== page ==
the second bay area city to enact such an ordnance. albany did it just a few months ago. maureen naylor is live with our report. >> reporter: the palo alto fire department wants to become equip with this fire detector saying it can better help save lives. >> we would probably save about a thousand lives a year. >> reporter: the palo alto fire marshal is trying to make this fire detector better. >> a photo electric alarm, uses a small beam of light and looks for reflections off of visible smoke parols particles in the air. so it's looking for smoke the way humans look at it. can i see it. >> reporter: he says that's what happened at this house fire two weeks ago. >> that fire was noticed by the occupants about 10 to 15 minutes before their alarm activated. >> we were lucky, we relevantly were lucky. >> reporter: lucky this neighbor says to have her home still standing after another fire scare. >> we were cooking soup and forgot about it. when we got home we realized it was burning. there was smoke, and it was so thick i was surprised the alarm didn't go off. >> reporter: photo electric
. maureen naylor is live with our report. >> reporter: the palo alto fire department wants to become equip with this fire detector saying it can better help save lives. >> we would probably save about a thousand lives a year. >> reporter: the palo alto fire marshal is trying to make this fire detector better. >> a photo electric alarm, uses a small beam of light and looks for reflections off of visible smoke parols particles in the air. so it's looking for smoke the way humans look at it. can i see it. >> reporter: he says that's what happened at this house fire two weeks ago. >> that fire was noticed by the occupants about 10 to 15 minutes before their alarm activated. >> we were lucky, we relevantly were lucky. >> reporter: lucky this neighbor says to have her home still standing after another fire scare. >> we were cooking soup and forgot about it. when we got home we realized it was burning. there was smoke, and it was so thick i was surprised the alarm didn't go off. >> reporter: photo electric alarms cost more about $15 compared to $10 compared to other alarms. developers in the pas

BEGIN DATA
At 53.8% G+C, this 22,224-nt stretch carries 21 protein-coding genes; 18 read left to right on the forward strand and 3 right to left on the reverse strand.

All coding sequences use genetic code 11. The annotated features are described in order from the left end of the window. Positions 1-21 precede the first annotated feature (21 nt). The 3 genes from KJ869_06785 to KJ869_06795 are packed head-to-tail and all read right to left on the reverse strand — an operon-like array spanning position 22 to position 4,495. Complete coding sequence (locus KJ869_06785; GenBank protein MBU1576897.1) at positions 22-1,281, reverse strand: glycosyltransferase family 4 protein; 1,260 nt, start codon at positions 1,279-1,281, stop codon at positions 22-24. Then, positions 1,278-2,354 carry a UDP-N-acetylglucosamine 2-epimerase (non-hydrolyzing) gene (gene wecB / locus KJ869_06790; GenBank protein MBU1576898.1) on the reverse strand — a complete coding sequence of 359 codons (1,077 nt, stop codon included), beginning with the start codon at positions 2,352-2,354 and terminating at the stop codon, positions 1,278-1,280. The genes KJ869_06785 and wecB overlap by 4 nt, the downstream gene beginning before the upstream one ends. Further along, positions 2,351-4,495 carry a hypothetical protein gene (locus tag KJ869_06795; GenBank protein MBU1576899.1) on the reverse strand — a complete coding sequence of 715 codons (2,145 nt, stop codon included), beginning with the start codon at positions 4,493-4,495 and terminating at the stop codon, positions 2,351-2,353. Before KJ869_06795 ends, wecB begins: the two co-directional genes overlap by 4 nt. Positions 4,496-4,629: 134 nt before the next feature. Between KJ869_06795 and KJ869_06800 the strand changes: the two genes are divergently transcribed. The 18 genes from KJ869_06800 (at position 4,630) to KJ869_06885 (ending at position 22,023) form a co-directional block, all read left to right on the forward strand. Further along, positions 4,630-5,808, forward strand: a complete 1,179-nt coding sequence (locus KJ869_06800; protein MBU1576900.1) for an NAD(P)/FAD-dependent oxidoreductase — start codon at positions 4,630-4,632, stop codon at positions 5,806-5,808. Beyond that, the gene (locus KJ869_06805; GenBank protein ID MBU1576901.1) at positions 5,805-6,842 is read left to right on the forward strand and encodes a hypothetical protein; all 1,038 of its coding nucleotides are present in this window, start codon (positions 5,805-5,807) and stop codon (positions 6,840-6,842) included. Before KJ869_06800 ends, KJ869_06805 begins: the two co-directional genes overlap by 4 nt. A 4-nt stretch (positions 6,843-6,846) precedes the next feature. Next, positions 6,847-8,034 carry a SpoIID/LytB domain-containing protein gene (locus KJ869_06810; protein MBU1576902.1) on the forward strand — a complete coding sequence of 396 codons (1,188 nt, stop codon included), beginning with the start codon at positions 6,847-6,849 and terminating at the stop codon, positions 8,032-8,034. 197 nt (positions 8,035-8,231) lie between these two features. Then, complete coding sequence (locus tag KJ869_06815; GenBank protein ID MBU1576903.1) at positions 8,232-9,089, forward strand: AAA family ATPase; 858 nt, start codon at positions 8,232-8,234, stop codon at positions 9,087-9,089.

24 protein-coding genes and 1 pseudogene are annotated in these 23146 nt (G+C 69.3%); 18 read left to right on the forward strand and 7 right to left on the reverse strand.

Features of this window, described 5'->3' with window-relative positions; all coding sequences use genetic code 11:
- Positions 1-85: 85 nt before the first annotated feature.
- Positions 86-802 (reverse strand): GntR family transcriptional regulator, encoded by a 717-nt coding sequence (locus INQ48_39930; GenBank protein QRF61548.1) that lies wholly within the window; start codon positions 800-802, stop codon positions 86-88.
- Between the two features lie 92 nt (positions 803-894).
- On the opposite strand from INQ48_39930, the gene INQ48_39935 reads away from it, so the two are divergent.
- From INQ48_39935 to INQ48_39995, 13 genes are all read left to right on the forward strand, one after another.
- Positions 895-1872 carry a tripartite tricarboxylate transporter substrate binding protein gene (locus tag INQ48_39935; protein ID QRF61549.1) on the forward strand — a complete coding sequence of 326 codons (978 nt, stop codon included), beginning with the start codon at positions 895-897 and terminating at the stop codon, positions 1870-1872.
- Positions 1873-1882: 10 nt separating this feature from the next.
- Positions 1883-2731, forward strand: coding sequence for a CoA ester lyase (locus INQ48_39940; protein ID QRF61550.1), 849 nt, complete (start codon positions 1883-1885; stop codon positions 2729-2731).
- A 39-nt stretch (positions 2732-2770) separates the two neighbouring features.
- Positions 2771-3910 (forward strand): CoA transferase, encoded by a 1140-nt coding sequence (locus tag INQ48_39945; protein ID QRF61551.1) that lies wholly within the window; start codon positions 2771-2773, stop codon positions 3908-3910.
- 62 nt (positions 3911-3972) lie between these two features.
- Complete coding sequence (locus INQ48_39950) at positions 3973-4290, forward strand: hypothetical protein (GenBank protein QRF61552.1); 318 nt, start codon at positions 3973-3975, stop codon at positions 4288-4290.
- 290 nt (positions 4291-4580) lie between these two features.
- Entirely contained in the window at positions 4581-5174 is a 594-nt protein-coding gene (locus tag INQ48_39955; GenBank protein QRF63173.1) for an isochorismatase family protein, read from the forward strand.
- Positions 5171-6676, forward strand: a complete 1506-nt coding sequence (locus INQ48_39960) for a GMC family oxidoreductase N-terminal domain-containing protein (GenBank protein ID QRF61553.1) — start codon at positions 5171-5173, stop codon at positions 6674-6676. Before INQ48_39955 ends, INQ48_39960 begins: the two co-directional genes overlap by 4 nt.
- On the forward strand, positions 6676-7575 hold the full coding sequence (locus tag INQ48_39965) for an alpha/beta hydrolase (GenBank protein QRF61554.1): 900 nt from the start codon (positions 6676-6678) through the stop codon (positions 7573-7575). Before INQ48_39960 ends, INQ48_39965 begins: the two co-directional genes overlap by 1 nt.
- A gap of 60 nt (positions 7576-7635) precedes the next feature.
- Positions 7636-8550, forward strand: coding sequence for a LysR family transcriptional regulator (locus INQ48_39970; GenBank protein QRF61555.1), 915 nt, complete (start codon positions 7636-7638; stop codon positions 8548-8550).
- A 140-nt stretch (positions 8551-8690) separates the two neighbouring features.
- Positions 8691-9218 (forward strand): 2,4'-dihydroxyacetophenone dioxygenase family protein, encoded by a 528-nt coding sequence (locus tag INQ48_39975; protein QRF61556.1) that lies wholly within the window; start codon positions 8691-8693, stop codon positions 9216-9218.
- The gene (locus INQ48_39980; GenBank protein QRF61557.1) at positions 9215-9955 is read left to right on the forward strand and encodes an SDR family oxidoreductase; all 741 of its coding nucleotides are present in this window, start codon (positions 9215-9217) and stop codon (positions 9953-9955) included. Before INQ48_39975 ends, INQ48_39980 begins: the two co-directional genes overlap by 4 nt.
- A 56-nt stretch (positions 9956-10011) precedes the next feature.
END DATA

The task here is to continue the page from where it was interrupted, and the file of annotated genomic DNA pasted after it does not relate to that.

to inspect due to safety concern. ktvu's maureen naylor in san bruno with late details. maureen. >> reporter: kents official death count stands at four people with four others still missing. crews are still on the scene. this road remains blocked this hour and the ntsb says it could be another day were to before it completes its onsite investigation and since pg&e started to hand over its first documents today. this family walked into think san bruno foam home for the first time in three days and found their dinner from thursday night still on the counter. >> we left the food here, because we we are ready to eat at time when we heard the big boom, booming boom. >> reporter: what caused that gas line explosion last thursday remains under investigation. >> if we find any indication that this is a systematic problem through the system as opposed to local, right here, we will indicate that and recommend accordingly. >> reporter: the ntsb removed this 28-feet section of pipe, which was thrown 150 feet from underground. tonight its sending the piece to a washington, d.c. lab to further investiga